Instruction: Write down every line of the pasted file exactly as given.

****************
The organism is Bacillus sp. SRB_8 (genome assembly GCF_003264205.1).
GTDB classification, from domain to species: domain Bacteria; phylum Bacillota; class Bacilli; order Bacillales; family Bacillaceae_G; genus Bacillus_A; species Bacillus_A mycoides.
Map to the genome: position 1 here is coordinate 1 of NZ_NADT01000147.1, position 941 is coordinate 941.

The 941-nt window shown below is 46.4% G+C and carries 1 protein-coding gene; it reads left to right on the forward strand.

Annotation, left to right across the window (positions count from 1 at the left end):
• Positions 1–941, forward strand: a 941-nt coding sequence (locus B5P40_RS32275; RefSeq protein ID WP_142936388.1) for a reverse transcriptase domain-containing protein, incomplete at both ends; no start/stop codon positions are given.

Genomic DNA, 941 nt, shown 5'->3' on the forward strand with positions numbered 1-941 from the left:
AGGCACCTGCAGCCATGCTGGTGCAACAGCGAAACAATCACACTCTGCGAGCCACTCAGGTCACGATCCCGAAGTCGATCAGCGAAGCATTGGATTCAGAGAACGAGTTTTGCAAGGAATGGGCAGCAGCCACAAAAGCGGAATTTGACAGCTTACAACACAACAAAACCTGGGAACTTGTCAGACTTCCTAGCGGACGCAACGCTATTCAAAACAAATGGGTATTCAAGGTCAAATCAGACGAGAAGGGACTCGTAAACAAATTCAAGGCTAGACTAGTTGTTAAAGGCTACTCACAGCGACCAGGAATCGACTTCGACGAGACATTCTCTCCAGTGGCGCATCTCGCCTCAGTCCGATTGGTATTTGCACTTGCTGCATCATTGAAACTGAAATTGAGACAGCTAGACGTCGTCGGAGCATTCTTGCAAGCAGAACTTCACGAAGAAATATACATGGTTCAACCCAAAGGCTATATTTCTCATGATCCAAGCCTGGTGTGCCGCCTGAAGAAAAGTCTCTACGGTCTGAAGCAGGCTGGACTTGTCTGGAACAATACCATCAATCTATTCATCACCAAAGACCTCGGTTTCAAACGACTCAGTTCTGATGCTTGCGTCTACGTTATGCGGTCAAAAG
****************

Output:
The organism is Bacillus sp. SRB_8 (genome assembly GCF_003264205.1).
GTDB classification, from domain to species: domain Bacteria; phylum Bacillota; class Bacilli; order Bacillales; family Bacillaceae_G; genus Bacillus_A; species Bacillus_A mycoides.
Map to the genome: position 1 here is coordinate 1 of NZ_NADT01000147.1, position 941 is coordinate 941.

The 941-nt window shown below is 46.4% G+C and carries 1 protein-coding gene; it reads left to right on the forward strand.

Annotation, left to right across the window (positions count from 1 at the left end):
• Positions 1–941, forward strand: a 941-nt coding sequence (locus B5P40_RS32275; RefSeq protein ID WP_142936388.1) for a reverse transcriptase domain-containing protein, incomplete at both ends; no start/stop codon positions are given.

Genomic DNA, 941 nt, shown 5'->3' on the forward strand with positions numbered 1-941 from the left:
AGGCACCTGCAGCCATGCTGGTGCAACAGCGAAACAATCACACTCTGCGAGCCACTCAGGTCACGATCCCGAAGTCGATCAGCGAAGCATTGGATTCAGAGAACGAGTTTTGCAAGGAATGGGCAGCAGCCACAAAAGCGGAATTTGACAGCTTACAACACAACAAAACCTGGGAACTTGTCAGACTTCCTAGCGGACGCAACGCTATTCAAAACAAATGGGTATTCAAGGTCAAATCAGACGAGAAGGGACTCGTAAACAAATTCAAGGCTAGACTAGTTGTTAAAGGCTACTCACAGCGACCAGGAATCGACTTCGACGAGACATTCTCTCCAGTGGCGCATCTCGCCTCAGTCCGATTGGTATTTGCACTTGCTGCATCATTGAAACTGAAATTGAGACAGCTAGACGTCGTCGGAGCATTCTTGCAAGCAGAACTTCACGAAGAAATATACATGGTTCAACCCAAAGGCTATATTTCTCATGATCCAAGCCTGGTGTGCCGCCTGAAGAAAAGTCTCTACGGTCTGAAGCAGGCTGGACTTGTCTGGAACAATACCATCAATCTATTCATCACCAAAGACCTCGGTTTCAAACGACTCAGTTCTGATGCTTGCGTCTACGTTATGCGGTCAAAAG